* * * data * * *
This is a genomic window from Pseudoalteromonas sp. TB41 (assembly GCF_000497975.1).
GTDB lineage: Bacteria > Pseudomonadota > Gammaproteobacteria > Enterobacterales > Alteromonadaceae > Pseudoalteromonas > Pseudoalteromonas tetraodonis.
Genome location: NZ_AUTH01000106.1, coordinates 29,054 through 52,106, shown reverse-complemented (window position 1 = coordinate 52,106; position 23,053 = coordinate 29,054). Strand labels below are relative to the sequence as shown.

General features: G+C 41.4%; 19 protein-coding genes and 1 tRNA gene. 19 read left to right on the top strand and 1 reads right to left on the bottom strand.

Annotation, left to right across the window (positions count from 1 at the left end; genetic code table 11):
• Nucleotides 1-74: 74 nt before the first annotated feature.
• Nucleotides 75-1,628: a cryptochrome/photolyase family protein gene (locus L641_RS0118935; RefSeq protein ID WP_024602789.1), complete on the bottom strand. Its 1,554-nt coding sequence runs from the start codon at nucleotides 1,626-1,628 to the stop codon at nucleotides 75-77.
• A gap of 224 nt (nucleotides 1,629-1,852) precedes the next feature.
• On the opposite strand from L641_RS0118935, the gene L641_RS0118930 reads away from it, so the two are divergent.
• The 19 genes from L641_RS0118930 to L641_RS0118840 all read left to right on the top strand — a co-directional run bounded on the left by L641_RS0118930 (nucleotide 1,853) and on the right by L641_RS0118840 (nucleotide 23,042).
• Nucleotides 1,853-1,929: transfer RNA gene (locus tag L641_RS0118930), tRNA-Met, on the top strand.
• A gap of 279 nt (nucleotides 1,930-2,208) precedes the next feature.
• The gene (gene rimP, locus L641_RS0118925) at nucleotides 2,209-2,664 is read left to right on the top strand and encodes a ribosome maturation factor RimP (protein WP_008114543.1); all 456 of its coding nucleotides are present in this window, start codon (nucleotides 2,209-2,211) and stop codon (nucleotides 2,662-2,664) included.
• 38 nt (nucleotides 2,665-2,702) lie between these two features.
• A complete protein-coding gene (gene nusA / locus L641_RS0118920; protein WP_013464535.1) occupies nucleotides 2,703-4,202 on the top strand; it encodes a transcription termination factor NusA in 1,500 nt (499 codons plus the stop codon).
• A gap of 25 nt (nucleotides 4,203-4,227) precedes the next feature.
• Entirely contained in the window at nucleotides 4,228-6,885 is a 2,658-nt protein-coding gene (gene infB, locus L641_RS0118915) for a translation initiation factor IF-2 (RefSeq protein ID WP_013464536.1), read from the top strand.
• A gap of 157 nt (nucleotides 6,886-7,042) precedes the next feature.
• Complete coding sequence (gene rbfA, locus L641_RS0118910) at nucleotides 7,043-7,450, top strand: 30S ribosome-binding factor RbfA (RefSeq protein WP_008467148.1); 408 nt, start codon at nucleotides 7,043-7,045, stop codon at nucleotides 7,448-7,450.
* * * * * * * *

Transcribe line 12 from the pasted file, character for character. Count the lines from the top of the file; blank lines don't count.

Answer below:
• A gap of 279 nt (nucleotides 1,930-2,208) precedes the next feature.